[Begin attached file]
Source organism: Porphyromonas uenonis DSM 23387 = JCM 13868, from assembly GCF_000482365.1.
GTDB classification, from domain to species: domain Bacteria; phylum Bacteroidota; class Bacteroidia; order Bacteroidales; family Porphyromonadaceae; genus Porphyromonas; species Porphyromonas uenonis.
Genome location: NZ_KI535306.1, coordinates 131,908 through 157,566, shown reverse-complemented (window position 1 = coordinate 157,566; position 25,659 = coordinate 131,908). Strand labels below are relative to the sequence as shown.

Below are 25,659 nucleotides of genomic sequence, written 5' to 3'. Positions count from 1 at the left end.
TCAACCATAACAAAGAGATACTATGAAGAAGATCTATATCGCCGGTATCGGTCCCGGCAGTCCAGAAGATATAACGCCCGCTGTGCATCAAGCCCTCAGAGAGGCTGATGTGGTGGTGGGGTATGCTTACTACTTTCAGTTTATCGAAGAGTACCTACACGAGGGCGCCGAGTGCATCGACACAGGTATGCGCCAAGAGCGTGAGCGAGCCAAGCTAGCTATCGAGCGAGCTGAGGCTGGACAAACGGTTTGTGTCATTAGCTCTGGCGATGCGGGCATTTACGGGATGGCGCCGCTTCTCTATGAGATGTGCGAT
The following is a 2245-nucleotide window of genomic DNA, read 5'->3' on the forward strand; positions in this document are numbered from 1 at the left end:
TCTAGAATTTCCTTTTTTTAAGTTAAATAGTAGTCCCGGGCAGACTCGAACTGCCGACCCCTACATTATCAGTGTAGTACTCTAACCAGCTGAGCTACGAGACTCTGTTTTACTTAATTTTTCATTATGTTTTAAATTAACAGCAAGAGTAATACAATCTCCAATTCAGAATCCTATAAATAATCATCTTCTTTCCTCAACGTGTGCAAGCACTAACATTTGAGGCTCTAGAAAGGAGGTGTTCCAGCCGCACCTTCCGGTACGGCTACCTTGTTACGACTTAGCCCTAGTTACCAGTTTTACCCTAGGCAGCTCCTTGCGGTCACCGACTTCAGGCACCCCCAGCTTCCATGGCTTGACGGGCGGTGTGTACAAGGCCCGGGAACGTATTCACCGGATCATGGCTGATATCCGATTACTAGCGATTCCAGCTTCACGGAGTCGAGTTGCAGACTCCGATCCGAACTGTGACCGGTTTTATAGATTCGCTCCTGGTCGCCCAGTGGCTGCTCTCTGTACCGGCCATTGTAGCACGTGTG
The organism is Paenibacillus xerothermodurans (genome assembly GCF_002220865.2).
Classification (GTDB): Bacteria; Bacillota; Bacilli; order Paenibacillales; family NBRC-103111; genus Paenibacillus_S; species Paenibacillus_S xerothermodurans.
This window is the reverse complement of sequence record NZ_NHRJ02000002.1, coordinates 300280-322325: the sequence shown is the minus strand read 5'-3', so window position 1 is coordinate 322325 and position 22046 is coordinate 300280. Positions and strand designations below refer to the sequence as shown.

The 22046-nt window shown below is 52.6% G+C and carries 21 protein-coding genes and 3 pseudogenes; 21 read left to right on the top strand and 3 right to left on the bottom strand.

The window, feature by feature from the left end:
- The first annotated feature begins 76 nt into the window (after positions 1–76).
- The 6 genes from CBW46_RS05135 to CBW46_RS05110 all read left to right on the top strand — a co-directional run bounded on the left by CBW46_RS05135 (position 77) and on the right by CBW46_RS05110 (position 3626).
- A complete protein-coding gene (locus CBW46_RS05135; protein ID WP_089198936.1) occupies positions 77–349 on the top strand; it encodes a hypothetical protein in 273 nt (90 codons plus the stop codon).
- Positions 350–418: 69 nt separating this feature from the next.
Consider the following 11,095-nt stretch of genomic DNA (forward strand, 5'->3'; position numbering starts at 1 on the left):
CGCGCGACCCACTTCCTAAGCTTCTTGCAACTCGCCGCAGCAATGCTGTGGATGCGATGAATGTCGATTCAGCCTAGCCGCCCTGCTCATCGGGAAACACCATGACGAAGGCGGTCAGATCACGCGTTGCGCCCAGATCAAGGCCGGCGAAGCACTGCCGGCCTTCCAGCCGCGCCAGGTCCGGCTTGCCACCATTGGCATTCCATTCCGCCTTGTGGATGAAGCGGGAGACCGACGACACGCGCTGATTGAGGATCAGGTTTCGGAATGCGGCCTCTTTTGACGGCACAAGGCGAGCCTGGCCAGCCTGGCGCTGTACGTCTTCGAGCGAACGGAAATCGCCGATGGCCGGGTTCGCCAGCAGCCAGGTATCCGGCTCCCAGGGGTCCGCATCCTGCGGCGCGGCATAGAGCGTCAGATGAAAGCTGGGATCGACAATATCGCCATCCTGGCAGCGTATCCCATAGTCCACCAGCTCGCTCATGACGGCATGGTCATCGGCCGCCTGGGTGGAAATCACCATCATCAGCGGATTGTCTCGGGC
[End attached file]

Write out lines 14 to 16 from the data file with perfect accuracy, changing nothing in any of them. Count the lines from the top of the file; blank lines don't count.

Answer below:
- The 6 genes from CBW46_RS05135 to CBW46_RS05110 all read left to right on the top strand — a co-directional run bounded on the left by CBW46_RS05135 (position 77) and on the right by CBW46_RS05110 (position 3626).
- A complete protein-coding gene (locus CBW46_RS05135; protein ID WP_089198936.1) occupies positions 77–349 on the top strand; it encodes a hypothetical protein in 273 nt (90 codons plus the stop codon).
- Positions 350–418: 69 nt separating this feature from the next.